What kind of magic items are appropriate to a swashbuckling & sorcery campaign, particularly given the kinds of character classes available?
Of the non-spellcasting classes, duelists, bandits, and mariners are all treated as fighters for purposes of magic items available, subject to the individual class restrictions for armor and weapons. The entertainer is treated as a thief but may not cast spells from scrolls.
Of the spellcasting classes, availability varies much more. The witch and the cloistered cleric are treated as a magic-users and clerics, respectively, for purposes of magic items, though the range of weapons and armor is limited for the cloistered cleric. The alchemist has a number of unique restrictions regarding magic items.
Taking a look at the magic items tables in the 1e AD&D Dungeon Masters Guide, potions seem like a good fit for swashbuckling & sorcery campaign, particularly given the presence of the alchemist class. A potion of climbing and a philter of love seems like a potent combination for illicit romance.
Scroll use is as per the equivalent base class, with the exception of the entertainer, who cannot cast spells from scrolls like the thief, and the alchemist, who cannot use scrolls at all.
Rings are another good fit for swashbuckling & sorcery magic, and all of the classes may use rings not prescribed to a particular class (q.v., ring of wizardry).
Rods may resemble a fencing master's baton when carried by a duelist, while staves and wands are used by witches without restriction.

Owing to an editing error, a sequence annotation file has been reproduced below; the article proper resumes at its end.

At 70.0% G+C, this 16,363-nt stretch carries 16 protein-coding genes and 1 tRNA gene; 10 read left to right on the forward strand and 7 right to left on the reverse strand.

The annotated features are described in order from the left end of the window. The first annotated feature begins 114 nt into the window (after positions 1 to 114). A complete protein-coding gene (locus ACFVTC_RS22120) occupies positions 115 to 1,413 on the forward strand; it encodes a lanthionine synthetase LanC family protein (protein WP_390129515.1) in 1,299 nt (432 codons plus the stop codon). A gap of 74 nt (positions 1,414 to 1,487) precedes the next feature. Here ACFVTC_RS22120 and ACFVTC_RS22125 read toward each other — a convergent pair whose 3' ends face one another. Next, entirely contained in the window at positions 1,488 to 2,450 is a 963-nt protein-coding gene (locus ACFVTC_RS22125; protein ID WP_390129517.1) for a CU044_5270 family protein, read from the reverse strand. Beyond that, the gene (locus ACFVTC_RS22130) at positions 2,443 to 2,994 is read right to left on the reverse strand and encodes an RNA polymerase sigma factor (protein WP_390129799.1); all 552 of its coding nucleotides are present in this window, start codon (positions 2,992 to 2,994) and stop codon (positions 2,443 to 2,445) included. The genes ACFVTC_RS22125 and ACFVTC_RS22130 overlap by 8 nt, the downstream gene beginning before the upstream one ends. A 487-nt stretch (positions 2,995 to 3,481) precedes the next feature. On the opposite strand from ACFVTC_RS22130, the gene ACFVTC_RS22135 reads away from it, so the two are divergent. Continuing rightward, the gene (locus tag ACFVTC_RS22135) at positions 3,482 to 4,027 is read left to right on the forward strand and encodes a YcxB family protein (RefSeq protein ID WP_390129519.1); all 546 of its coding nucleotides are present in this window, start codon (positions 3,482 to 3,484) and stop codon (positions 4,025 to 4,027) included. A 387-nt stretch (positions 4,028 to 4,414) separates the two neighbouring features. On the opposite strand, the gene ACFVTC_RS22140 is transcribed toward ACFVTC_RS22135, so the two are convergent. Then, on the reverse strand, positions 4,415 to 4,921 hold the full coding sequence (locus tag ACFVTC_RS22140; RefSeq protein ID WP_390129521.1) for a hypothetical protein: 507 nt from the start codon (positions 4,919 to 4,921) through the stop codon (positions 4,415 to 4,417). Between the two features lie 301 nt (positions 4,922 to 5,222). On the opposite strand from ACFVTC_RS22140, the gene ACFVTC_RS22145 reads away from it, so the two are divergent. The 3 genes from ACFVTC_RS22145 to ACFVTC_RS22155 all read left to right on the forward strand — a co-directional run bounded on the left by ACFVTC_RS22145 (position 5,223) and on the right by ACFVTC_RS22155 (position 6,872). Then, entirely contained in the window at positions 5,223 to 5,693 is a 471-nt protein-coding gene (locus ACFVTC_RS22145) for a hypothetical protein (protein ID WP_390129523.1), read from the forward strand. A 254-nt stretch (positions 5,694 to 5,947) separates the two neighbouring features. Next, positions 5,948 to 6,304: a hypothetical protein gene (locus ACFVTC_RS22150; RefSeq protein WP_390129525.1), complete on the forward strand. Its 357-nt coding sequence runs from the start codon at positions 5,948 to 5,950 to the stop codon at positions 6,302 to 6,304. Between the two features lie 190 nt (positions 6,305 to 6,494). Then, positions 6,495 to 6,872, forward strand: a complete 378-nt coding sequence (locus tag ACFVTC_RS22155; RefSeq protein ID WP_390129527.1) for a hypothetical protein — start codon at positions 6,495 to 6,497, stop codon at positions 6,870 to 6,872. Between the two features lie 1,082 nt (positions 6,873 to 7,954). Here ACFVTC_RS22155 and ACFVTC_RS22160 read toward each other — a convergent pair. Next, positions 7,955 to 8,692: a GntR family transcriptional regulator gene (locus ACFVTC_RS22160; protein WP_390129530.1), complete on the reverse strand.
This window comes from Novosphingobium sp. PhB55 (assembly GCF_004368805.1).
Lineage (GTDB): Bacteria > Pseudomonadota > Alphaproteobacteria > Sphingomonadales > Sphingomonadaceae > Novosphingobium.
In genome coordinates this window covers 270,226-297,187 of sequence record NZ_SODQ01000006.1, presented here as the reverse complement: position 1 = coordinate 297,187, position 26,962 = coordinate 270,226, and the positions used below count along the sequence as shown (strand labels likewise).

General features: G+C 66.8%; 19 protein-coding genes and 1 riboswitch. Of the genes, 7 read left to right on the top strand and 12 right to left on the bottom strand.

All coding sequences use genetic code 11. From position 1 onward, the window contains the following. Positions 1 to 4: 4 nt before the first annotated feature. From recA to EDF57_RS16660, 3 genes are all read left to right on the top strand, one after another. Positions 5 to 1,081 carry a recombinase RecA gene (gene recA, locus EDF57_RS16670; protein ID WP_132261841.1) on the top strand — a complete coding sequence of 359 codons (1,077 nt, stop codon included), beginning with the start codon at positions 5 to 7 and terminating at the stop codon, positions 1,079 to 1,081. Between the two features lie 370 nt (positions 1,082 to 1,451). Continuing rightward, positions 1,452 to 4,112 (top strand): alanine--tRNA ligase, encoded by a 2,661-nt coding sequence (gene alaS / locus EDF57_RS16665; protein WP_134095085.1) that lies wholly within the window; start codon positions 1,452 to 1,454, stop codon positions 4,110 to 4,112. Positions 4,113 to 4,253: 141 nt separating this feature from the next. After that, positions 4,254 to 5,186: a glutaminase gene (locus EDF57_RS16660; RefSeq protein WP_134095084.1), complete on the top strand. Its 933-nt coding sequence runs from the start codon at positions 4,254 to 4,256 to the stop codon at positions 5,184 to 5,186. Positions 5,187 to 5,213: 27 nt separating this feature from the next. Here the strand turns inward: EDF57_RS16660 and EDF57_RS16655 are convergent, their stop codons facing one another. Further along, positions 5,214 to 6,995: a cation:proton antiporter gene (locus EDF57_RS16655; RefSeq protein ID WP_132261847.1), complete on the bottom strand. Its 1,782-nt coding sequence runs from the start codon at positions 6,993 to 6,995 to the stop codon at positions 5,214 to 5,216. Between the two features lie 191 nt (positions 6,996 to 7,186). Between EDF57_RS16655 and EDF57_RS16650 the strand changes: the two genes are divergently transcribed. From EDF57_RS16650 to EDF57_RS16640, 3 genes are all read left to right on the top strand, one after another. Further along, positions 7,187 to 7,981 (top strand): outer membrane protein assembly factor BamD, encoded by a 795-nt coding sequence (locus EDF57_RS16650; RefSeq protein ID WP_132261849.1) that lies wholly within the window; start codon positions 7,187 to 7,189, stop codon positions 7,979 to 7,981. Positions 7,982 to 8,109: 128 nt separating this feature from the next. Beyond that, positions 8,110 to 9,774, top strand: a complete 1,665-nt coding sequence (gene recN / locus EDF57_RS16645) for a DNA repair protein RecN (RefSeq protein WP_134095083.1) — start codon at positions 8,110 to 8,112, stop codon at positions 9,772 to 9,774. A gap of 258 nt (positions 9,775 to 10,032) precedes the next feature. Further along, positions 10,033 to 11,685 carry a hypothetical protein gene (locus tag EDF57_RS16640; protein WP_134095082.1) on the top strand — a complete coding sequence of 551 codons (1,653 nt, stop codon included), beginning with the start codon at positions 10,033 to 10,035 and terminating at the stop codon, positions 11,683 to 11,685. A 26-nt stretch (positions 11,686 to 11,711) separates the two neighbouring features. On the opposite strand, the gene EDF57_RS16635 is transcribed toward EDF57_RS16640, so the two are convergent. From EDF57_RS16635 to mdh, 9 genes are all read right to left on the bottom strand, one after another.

Among the many miscellaneous magic items available in the DMG, a few stand out as particularly appropriate for a swashbuckling & sorcery campaign. The alchemy jug and the beaker of plentiful potions will be highly prized by alchemists, while bracers of defense and cloaks of protection and displacement will be highly sought-after by the lightly-armored fighting classes as readily as the entertainer or spellcasters - but perhaps the code duello of the campaign world prohibits the wearing of magical items of defense during a duel? The broom of flying is a natural item in a campaign with witches.
The various helms, on the other hand, are likely less common - perhaps broad-brimmed hats receive enchantments instead? Javelins, nets, and tridents are rare except among seafarers.
In fact, whereas most of the other magic items can be used pretty much as written, magic weapons and armor are perhaps the most problematic without significant changes to the existing tables. Rather than short- and longswords or bastard swords, basket-hilted broadswords, rapiers (using stats from A Mighty Fortress for 2e AD&D), scimitars (as sabres and cutlasses), and even two-handed swords will make up the bulk of magical personal weaponry.
War hammers and polearms of all sorts, crossbows and bows, hand axes (particularly among mariners), and daggers remain, but maces and battle axes are rare or non-existant. Magical firearms and ammunition, again borrowed from A Mighty Fortress, might have a place in some swashbucking & sorcery campaigns as well.
Magical armor may be present but given that, with the exception of the mariner and the bandit, metal armor cannot be worn, it should likely be rare, with the aforementioned cloaks and rings of protection being more common.
In general, magic items in swashbuckling & sorcery should be selected based on genre appropriateness, and some unique, campaign-specific items - a magic fan which becomes a buckler, perhaps, or a magic cloak, which when wrapped around the forearm acts as a shield, or a mouchoir (scented handkerchief) which acts like a potion when inhaled - added.
Y'know, this could actually turn into a thing . . .